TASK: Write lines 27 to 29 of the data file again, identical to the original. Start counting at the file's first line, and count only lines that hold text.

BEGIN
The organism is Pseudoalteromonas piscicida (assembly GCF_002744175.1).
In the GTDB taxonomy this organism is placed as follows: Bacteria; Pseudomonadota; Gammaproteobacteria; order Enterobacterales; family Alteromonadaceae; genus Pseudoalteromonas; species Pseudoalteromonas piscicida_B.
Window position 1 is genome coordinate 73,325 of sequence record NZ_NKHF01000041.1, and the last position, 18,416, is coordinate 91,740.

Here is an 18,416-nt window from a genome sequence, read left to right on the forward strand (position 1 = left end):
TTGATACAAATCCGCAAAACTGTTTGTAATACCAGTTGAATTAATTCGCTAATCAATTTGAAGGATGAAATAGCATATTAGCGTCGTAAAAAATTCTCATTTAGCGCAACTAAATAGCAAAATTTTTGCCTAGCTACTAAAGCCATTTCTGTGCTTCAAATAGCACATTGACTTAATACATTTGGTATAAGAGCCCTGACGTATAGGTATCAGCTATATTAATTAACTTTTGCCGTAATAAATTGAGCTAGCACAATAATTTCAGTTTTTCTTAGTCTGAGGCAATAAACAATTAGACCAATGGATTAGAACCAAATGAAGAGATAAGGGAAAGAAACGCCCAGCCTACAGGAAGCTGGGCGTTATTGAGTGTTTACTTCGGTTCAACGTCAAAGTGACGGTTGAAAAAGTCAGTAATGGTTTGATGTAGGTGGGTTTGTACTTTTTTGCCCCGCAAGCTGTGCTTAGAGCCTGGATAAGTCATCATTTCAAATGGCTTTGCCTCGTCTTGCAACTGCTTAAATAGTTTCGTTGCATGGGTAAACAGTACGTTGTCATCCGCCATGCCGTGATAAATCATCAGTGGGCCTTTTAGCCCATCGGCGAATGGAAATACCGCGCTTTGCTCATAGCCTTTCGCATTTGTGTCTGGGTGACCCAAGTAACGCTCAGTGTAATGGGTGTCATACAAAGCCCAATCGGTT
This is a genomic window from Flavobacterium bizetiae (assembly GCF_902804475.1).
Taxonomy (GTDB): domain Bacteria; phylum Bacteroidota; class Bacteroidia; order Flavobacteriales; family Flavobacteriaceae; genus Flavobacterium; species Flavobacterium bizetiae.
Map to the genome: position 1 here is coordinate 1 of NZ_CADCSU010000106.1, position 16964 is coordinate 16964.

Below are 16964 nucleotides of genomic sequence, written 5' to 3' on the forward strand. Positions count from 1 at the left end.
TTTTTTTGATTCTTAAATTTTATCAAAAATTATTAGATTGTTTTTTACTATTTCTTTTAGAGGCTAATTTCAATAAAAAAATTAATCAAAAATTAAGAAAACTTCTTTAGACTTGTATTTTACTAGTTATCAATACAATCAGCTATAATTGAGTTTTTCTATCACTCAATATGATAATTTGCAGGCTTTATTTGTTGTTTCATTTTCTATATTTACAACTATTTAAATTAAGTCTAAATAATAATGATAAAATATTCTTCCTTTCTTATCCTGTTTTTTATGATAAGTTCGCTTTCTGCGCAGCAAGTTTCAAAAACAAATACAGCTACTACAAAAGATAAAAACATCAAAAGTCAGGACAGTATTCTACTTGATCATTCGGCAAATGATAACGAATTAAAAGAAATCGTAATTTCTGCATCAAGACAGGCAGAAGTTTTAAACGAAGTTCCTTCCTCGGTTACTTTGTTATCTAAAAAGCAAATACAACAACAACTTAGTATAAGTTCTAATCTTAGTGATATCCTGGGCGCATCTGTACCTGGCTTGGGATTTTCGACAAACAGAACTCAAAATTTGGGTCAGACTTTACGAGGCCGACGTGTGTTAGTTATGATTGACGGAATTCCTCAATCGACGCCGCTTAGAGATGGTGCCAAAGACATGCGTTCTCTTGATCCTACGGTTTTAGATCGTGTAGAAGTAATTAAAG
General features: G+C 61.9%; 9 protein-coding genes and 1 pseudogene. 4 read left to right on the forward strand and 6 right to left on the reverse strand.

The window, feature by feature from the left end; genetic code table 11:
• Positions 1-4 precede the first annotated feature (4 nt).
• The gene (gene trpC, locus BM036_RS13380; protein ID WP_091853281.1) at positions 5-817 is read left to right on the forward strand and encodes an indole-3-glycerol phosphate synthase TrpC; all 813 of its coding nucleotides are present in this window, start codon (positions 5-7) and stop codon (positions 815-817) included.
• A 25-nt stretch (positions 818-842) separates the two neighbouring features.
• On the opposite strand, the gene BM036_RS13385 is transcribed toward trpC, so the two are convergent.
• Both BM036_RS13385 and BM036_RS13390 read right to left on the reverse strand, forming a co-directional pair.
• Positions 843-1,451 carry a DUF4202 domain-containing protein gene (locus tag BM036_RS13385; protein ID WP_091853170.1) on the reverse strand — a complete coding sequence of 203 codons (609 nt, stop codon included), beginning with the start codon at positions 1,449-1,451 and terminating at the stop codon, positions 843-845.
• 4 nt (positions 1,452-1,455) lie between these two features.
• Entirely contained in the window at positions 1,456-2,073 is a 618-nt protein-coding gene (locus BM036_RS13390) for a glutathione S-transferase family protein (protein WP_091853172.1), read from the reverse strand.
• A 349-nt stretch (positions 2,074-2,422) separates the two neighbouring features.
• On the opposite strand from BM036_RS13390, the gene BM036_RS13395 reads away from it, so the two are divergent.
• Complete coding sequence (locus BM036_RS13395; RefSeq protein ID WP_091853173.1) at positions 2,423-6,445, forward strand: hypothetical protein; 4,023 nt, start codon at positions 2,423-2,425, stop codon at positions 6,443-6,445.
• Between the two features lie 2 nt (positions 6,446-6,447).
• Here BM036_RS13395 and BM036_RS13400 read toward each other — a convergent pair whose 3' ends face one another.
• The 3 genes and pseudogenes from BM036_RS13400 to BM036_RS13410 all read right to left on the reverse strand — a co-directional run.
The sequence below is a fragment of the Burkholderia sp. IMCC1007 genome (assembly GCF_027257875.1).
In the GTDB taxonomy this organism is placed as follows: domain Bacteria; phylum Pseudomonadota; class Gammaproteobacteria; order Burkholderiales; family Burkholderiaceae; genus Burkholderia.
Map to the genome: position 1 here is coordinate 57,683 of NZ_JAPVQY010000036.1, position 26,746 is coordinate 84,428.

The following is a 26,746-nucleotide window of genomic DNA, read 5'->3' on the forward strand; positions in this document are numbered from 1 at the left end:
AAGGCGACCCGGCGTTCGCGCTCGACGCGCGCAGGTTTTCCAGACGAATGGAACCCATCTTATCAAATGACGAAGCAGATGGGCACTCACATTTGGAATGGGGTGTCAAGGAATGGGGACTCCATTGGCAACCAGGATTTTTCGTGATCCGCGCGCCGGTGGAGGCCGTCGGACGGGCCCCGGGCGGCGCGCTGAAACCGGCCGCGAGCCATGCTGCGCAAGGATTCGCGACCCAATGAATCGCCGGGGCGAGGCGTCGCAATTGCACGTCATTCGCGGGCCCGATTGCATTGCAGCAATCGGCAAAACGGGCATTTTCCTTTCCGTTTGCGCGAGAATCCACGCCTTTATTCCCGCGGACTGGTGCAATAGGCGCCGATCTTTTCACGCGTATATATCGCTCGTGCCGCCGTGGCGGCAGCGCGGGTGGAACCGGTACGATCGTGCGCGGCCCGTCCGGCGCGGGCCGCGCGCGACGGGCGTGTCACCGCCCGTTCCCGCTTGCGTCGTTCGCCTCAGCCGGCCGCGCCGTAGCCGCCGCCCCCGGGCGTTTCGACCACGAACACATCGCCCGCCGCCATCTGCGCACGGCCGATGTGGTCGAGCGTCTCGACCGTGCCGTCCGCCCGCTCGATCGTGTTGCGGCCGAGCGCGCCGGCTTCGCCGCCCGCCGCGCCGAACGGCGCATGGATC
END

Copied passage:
The sequence below is a fragment of the Burkholderia sp. IMCC1007 genome (assembly GCF_027257875.1).
In the GTDB taxonomy this organism is placed as follows: domain Bacteria; phylum Pseudomonadota; class Gammaproteobacteria; order Burkholderiales; family Burkholderiaceae; genus Burkholderia.
Map to the genome: position 1 here is coordinate 57,683 of NZ_JAPVQY010000036.1, position 26,746 is coordinate 84,428.